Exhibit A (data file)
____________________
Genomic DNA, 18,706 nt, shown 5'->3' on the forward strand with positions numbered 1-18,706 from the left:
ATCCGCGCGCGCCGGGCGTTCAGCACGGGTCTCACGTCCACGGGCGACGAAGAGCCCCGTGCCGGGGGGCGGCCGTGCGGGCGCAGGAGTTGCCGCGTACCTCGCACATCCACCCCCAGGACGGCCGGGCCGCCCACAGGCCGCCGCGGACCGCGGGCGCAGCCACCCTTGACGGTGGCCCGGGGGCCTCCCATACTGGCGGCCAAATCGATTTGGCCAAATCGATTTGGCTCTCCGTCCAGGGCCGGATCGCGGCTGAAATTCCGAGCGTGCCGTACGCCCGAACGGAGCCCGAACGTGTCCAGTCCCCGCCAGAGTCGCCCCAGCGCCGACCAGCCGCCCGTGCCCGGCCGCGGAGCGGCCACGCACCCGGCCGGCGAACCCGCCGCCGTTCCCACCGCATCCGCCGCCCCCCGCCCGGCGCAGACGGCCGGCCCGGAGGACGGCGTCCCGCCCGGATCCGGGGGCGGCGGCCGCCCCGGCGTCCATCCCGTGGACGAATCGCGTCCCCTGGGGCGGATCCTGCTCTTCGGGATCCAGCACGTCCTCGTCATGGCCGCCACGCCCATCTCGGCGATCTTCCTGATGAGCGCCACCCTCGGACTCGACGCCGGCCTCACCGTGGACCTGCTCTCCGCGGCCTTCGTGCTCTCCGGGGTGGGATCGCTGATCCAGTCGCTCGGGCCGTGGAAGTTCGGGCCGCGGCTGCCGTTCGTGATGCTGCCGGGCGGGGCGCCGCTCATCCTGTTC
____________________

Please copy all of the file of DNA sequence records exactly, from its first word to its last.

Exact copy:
Genomic DNA, 18,706 nt, shown 5'->3' on the forward strand with positions numbered 1-18,706 from the left:
ATCCGCGCGCGCCGGGCGTTCAGCACGGGTCTCACGTCCACGGGCGACGAAGAGCCCCGTGCCGGGGGGCGGCCGTGCGGGCGCAGGAGTTGCCGCGTACCTCGCACATCCACCCCCAGGACGGCCGGGCCGCCCACAGGCCGCCGCGGACCGCGGGCGCAGCCACCCTTGACGGTGGCCCGGGGGCCTCCCATACTGGCGGCCAAATCGATTTGGCCAAATCGATTTGGCTCTCCGTCCAGGGCCGGATCGCGGCTGAAATTCCGAGCGTGCCGTACGCCCGAACGGAGCCCGAACGTGTCCAGTCCCCGCCAGAGTCGCCCCAGCGCCGACCAGCCGCCCGTGCCCGGCCGCGGAGCGGCCACGCACCCGGCCGGCGAACCCGCCGCCGTTCCCACCGCATCCGCCGCCCCCCGCCCGGCGCAGACGGCCGGCCCGGAGGACGGCGTCCCGCCCGGATCCGGGGGCGGCGGCCGCCCCGGCGTCCATCCCGTGGACGAATCGCGTCCCCTGGGGCGGATCCTGCTCTTCGGGATCCAGCACGTCCTCGTCATGGCCGCCACGCCCATCTCGGCGATCTTCCTGATGAGCGCCACCCTCGGACTCGACGCCGGCCTCACCGTGGACCTGCTCTCCGCGGCCTTCGTGCTCTCCGGGGTGGGATCGCTGATCCAGTCGCTCGGGCCGTGGAAGTTCGGGCCGCGGCTGCCGTTCGTGATGCTGCCGGGCGGGGCGCCGCTCATCCTGTTC